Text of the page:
Nate I think YOU have missed something. Sure Contemporary Orthodoxy has a debt to Roman/Hellenic/Byzantine thought ANS praxis…as we do to Judaic though AND praxis. But it does no end there. The rich culture of Holy Rus is immense in its contributions to the Faith. Add to that the Serbs, the Arabs, the Copts, etc…. How about the French in their Theological academy of St. Sergius (Russian to be sure, but the French influence cannot be discounted.

    And as Holy Orthodoxy puts down roots in America, the rich heritage that Evangelicals bring, certainly CANNOT be ignored, even if it is fought against in some Orthodox quarters. For the Holy Spirit is stronger then the sinful human beings within and without the Church.

    And that is it right there. Either the Holy Spirit IS leading the Church into all Truth, or He isn’t. If you are doubtful that that claim is true, then be honest about it. No one would pressure you in the least bit to accept something you don’t accept. If you see the Holy Spirit’s guidance elsewhere, then by all means pursue it.

    But I reject that notion that it is about “fit,” as if Truth were a commodity on the marketplace. Its OK with me if you reject Orthodoxy as not being true. At least we are then in agreement that there is such an animal, even if we differ on what or where it is.

    {{{ it’s simply to say that as frameworks change, this era’s contribution to the grand conversation might be to open up space to see what a Trinitarian God looks like apart from the Platonic insistence of some sort of “atemporal” realm. }}}}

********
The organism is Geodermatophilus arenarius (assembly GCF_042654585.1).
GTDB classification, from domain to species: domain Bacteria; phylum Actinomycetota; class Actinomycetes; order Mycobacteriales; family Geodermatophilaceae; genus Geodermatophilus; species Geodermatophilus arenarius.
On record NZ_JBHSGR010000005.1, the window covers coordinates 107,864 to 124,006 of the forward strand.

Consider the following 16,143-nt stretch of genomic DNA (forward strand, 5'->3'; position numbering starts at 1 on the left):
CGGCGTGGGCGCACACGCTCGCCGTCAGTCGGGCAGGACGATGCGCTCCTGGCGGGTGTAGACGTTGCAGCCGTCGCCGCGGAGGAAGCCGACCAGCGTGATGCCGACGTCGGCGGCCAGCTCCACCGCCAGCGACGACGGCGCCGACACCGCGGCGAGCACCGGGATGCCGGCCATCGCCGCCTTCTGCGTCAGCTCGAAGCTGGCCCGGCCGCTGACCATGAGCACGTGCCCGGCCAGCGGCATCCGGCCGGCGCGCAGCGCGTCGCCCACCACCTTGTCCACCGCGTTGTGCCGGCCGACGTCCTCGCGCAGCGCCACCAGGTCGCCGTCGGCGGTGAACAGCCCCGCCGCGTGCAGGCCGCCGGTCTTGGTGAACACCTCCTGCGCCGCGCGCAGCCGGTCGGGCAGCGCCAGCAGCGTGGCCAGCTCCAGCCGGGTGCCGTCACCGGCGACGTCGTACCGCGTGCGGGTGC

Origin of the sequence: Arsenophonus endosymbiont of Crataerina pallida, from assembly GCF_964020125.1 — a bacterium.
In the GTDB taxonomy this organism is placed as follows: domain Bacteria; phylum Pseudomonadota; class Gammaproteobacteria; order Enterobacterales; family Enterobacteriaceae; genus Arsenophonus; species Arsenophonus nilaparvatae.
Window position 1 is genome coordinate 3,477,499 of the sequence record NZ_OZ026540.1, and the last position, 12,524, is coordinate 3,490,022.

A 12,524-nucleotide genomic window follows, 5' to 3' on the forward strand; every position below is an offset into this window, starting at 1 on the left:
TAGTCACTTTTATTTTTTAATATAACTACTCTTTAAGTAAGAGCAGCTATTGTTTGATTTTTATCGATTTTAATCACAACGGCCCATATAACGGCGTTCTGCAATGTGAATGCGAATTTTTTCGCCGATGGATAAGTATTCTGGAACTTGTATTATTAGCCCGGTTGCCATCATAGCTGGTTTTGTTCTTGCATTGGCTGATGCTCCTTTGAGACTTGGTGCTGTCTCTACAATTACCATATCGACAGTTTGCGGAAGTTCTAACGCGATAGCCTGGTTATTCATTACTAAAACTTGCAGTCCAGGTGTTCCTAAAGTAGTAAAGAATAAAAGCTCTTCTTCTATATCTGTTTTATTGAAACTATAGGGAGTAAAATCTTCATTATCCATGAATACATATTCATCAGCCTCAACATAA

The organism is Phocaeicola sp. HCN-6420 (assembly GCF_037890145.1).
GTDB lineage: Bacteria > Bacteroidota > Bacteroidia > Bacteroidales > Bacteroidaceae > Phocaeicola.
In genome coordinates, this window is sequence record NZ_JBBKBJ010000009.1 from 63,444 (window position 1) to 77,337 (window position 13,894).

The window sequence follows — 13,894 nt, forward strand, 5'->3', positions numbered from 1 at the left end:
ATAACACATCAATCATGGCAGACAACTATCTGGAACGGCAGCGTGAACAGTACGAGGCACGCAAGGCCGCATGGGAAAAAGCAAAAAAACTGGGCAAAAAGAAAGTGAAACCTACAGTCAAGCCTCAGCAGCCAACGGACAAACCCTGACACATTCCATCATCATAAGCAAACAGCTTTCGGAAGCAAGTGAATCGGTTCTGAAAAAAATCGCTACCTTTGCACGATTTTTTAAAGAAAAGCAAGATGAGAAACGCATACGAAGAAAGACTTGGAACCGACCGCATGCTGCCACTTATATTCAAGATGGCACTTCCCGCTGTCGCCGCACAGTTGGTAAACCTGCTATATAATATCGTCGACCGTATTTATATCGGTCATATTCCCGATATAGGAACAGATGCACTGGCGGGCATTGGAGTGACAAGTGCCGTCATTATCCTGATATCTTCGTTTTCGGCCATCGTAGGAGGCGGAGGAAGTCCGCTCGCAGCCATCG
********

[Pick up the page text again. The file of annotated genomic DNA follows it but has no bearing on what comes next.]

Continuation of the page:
Really? And our current paradimgs and pressupositions place in that much BETTER a postion ar contemplating Truth? Your whole point is showing that we are not, as you are betraying an Aquinian insistence on the Trinity being something that can rationally understood. Maybe you are aware of that. But what of your presuppostions that you are NOT aware of?

    I just don’t see how throwing out the 2,000 years of the Holy Spirit working in the lives of Christians can be or should be discarded as to be be better able to “get at truth.” Just sounds like more Individualistic that is so rampant in our society.

    If I have your trust to offer a reccomendation it would be to check out the conversation between Gregory Palamas and Barlaam. It is the quintessential dialogue of East vs. West, and indicative of the problems we Doxies have w/ Scholasticism and the rationalism of the West.

    {{{{Of course every generation is going to have to discern, through the indwelling Spirit, the harmful and helpful in every time and every place. Nobody that I know advocates an unthinking embrace of every new kind of thought. On the other hand, if the Church, extended in time and space, needs my generation’s critical faculties in order to clarify this or that bit of divine revelation, I can hardly ignore the cloud of witnesses waiting to see how I’m going to run that race.}}}}
    The Church DOES need your critical faculties. But they are useless if they do not use the starting point of revealed Truth, and the life of the Holy Spirit in the Church.

    Forgive,
    Fr. Dcn Raphael